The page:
1793 Wreath 1C Vine and Bars Edge, Special Strike SP?'s
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Posted (edited)

Anyways 😜 I've said some crazy unheard of, buckle your seat belt type stuff.

This was one of them :)

Thanks all

Edited by SlickCoins
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Posted (edited)

Wonder why no professionals mentioned underweight coins upto 10% or more, let alone overweight by 5%.

For the record, I'm no professional, or do I claim to be one.

Only obvious from my threads.

Thanks all :)

4. Rollers set too close together made strip, and therefore blanks, too thin. Tentatively listed as mint errors only if about 10% or more underweight, without incomplete planchet or lamination, and without evidence of overstriking on tokens or other coins. Lesser weight deviations are more common (several are recorded at 1794).(An example of 1794 variety 57 in the collection of the ANS weighs 190.95 grains (12.37 grams). "Wrong stock" would apply only if the cents were on blanks cut from half cent strip, therefore of half cent thickness. Three possible standard weights: a 1793 variety 16 or any 1793 Liberty Cap on the earliest half cent stock (made mid-May for 1793 half cents at 22.2 mm) would weigh about 172.64 grains (11.19 grams), 1793 Liberty Cap through 1795 on late 1793-95 half cent stock (made for half cents at 23.8 mm) would weigh 150.11 grains (9.73 grams), and 1795 Plain Edge through about 1800 would weigh 121.26 grains (7.86 grams).)

 

Authentication is recommended. Prolonged acid baths outside of the Mint also lower weight, though at the cost of blurring details and ruining the coin.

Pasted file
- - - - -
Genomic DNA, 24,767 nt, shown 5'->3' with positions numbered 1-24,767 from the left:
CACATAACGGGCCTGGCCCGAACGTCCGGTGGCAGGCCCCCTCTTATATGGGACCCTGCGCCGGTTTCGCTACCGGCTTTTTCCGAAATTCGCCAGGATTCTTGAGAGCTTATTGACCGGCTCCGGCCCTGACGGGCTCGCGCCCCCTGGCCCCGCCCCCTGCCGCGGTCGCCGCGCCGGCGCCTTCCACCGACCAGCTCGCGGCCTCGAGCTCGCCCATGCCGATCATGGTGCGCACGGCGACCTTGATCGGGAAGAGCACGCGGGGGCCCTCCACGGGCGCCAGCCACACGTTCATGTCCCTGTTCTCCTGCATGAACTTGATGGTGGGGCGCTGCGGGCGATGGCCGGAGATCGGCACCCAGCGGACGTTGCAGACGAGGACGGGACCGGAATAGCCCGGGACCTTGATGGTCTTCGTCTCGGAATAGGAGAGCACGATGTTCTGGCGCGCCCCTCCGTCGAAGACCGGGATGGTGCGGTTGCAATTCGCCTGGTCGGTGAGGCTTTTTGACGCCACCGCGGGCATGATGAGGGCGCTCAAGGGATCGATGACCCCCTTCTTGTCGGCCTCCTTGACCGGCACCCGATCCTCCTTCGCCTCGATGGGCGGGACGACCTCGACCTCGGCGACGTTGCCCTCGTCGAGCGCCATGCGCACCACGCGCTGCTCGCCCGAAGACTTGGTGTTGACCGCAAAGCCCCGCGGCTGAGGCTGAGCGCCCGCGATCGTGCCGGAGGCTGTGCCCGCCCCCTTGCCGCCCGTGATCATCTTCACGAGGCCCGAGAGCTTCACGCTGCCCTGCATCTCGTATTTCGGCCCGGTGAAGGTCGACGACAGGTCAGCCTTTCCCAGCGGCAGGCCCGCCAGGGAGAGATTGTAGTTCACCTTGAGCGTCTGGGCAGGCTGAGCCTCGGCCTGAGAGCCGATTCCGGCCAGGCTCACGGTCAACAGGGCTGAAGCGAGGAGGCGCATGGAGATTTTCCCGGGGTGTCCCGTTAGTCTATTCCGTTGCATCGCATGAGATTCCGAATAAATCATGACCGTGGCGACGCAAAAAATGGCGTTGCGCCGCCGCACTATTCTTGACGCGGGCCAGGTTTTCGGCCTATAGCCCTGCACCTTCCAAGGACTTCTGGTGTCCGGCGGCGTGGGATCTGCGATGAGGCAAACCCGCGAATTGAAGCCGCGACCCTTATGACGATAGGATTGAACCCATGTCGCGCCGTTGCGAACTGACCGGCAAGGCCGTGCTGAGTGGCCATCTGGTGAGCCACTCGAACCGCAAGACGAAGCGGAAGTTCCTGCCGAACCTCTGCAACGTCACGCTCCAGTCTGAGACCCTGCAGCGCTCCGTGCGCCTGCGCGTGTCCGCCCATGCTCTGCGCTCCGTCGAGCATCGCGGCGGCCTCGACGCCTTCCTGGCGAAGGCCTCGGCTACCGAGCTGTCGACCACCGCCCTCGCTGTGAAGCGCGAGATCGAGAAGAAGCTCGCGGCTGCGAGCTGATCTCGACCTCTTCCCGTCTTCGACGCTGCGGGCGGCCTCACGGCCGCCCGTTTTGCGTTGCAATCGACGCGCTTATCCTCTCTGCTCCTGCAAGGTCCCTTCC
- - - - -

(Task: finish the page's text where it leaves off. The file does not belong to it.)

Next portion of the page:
5. Rollers set too far apart made strip, and therefore blanks, too thick. Tentatively listed as a mint error only if more than 5% overweight; specimens under 5% excess are more common (several are known dated 1794) and are not of interest to error collectors. Authentication is recommended: cast and electrotype copies are usually grossly overweight also. Look at the edge first. (Major examples include: 1794 variety 52,222 grains (14.39 grams, 6.7% overweight). Unseen. 1795 variety 8, 187 grains (12.12 grams, 11.3% overweight), Kagin's 1/30/1986 : 4139.)

 

Edited by SlickCoins
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On 7/18/2021 at 4:57 PM, SlickCoins said:

. Rollers set too far apart made strip, and therefore blanks, too thick. Tentatively listed as a mint error only if more than 5% overweight; specimens under 5% excess are more common (several are known dated 1794) and are not of interest to error collectors. Authentication is recommended: cast and electrotype copies are usually grossly overweight also.

Originally the Mint purchased copper in sheets - not ingots. Most of this copper was intended for cladding ship hulls and was similar to Swedish "plate money." Sheets were cut to a little over coin width. Rolls used at the early Mint were poorly made and weak...the Mint had only 2 horses to turn the rolls. It took many passes at slight thickness adjustments to get the strip to the point where sample blanks were satisfactory. Once that was achieved, blanks were cut and weighed on average, not individually.

Edited by RWB
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On 7/18/2021 at 7:15 PM, RWB said:

Originally the Mint purchased copper in sheets - not ingots. Most of this copper was intended for cladding ship hulls and was similar to Swedish "plate money." Sheets were cut to a little over coin width. Rolls used at the early Mint were poorly made and weak...the Mint had only 2 horses to turn the rolls. It took many passes at slight thickness adjustments to get the strip to the point where sample blanks were satisfactory. Once that was achieved, blanks were cut and weighed on average, not individually.

I've always wondered in the beginning when horses were used. How long would they work them until they switched then out with a fresh horse. That was bound to be hard on a horse walking it in circles constantly to turn those big drive belts for a long period of time. I've been thinking about that since I read FMTM.